Jeddah, Asharq Al-Awsat- According to official reports, more than half of the Kingdom”s population own shares in the Saudi stock exchange. This means that half of the citizens of Saudi Arabia are worried about market”s fluctuations.
In May of 2004, a number of Saudis suffered heart attacks, saw a sharp rise in their blood pressure, and some were even taken to hospital. The May events were not a terrorist attack but a crash in the Saudi stock exchange. Although the drop lasted for a mere two weeks, a large number of shareholders lost money.
Many economic experts describe the Saudi stock exchange as stable. More than half of Saudi citizens are again buying stock, a trend that became evident during the sale of the Al-Bilad Bank shares that were bought by 58 percent of the population. This, however, has led some psychologists and psychiatrists to caution that the Saudi people”s relationship with stocks and bonds is like that of matches with tinder.
Asked about the risks that are involved in buying shares and also the reason why so many Saudis invest in them, Dr Ali al-Faqih, a psychologist, replies "The reason is the dream of easy riches. People are naturally inclined towards profitable ventures even at the expense of their health. Furthermore many people enter the world of stocks and bonds without sufficient, sober thinking."
As to the risks, Dr Al-Faqih says "Saudi society is living in a state that I can describe as mass hysteria. This eventually has an effect on an individual”s psychological wellbeing, causing a large number of Saudis to suffer breakdowns and emotional disturbances. When they lose money, they also lose confidence in themselves, in society, and in all economic and social establishments."
Economist Ali Daqqaq, in contrast, believes that what happened in May 2004 was not the outcome of the Saudi citizens” inability to understand proper investment. He adds that the situation is different today. According to him, "the heart attacks and rise in blood pressure that occurred in May 2004 will not be repeated for a simple reason, namely, that the new investors in the Saudi stock exchange are entering the market prepared to learn and ask questions."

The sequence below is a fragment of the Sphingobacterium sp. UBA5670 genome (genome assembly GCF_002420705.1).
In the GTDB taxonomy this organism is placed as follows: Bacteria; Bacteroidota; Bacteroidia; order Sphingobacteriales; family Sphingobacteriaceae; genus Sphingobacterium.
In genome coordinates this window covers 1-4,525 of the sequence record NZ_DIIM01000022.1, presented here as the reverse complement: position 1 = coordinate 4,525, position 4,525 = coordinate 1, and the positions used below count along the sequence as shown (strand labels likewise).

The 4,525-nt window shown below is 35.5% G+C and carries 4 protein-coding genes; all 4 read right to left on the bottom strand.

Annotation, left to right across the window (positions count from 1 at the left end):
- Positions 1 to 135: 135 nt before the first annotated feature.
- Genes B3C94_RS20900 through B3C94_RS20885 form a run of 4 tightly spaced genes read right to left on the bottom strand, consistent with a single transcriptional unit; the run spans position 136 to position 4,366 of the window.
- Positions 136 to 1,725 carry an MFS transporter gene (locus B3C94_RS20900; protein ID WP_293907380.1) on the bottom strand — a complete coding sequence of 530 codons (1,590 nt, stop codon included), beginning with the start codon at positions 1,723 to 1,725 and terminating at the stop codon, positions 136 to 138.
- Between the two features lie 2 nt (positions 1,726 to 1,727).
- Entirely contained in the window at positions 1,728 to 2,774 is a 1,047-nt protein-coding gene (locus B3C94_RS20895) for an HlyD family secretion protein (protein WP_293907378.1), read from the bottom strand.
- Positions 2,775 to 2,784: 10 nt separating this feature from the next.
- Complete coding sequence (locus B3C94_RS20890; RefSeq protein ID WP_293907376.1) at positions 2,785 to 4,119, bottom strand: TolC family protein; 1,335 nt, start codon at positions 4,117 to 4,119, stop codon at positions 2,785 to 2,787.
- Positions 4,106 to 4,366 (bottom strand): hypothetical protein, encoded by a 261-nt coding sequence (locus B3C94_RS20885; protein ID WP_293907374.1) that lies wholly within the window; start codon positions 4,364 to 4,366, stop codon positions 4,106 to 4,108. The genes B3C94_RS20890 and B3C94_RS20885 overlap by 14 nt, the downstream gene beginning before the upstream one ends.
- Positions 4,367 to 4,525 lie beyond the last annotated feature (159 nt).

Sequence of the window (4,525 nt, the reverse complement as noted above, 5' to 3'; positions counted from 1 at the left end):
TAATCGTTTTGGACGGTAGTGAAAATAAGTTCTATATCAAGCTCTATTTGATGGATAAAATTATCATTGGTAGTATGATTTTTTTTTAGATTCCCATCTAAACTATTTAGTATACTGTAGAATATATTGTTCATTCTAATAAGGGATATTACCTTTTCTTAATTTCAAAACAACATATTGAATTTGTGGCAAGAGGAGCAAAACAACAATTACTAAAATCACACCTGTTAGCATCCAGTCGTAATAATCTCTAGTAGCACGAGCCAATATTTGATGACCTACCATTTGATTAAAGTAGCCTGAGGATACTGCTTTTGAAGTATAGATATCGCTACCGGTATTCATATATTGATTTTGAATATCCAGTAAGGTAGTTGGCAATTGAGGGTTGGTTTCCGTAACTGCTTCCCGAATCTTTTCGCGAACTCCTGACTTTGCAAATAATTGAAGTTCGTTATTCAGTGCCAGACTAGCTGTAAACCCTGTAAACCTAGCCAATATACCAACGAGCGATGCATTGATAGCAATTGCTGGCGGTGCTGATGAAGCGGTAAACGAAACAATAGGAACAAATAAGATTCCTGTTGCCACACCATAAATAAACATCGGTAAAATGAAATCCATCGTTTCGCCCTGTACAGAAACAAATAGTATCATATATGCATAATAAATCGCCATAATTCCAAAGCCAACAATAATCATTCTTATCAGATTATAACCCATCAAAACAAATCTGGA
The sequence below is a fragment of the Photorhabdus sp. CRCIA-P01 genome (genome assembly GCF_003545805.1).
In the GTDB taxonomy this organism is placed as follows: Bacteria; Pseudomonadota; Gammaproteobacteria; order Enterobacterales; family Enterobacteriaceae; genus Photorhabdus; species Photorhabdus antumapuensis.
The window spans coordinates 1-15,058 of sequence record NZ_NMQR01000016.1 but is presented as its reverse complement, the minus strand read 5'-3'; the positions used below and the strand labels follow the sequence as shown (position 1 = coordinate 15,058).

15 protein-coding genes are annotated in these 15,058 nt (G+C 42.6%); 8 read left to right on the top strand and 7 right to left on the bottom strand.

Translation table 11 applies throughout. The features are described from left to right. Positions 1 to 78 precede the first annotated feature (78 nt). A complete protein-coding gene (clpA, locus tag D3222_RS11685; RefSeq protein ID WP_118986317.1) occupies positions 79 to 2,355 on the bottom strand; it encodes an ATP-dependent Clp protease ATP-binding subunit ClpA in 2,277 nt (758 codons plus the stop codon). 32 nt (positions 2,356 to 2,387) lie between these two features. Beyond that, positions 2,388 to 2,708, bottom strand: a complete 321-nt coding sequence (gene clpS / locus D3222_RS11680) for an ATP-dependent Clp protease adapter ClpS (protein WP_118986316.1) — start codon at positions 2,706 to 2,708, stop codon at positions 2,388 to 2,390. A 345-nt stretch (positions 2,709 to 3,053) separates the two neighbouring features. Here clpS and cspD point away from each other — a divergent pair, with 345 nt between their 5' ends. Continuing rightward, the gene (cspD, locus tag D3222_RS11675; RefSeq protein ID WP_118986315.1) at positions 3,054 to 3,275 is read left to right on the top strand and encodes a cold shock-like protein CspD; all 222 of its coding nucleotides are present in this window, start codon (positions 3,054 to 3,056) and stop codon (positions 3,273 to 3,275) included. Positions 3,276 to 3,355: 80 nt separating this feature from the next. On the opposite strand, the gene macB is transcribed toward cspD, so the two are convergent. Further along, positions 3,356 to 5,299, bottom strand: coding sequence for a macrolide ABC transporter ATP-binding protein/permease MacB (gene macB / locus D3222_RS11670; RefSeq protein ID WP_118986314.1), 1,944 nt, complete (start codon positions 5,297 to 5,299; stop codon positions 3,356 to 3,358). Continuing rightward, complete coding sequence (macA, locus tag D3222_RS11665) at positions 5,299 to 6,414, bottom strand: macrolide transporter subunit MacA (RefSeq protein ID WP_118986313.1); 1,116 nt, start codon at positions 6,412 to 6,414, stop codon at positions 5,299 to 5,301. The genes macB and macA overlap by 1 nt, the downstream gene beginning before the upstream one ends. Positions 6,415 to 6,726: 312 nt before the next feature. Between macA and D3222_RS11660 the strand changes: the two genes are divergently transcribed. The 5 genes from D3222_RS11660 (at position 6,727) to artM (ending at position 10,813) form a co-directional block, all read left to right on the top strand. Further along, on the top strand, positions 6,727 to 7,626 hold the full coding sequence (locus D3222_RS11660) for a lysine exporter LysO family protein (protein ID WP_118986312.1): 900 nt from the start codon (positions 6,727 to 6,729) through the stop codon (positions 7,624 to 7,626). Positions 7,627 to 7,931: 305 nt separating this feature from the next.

He adds, "When the investor thinks, asks questions, and looks for answers, this is proof that he is already emotionally prepared to control his own affairs. Online forums and special media outlets devoted to investment are helpful in this respect."
Daqqaq stated that the most important thing is to maintain an organized process of investment. He explains, "the existence of the Saudi Money Market Authority and properly licensed establishments in the stock exchange, in addition to carrying out the transactions properly through a broker, and the adoption of ethical conduct will help ease the emotional pressure on the investor."
Commenting on the issues of ethical conduct and the Saudi citizens” mass entry into the stock exchange, with 58 percent of the population participating, Dr Al-Faqih says, "A lot of inaccurate speculation has been going around. There is no proof that 58 percent of Saudis have bought stocks. If that were true, why do we have a poverty fund? The current process is frankly a sign of weakening social values. Some people are prepared to do anything to make money and they allow others to use their names in transactions in exchange for a payment of 500 riyals for example. The 58 percent figure does not reflect the facts."
Dr Daqqaq gives the following advice to Asharq Al-Awsat”s readers who dream of immediate riches on the stock market. He says "After the May 2004 crash we thankfully did not see further risky transactions. There is actually greater confidence in the Saudi stock market than in its US counterpart. This is not enough. An investor needs to accept the possibility of loss and must have an entry and an exit strategy."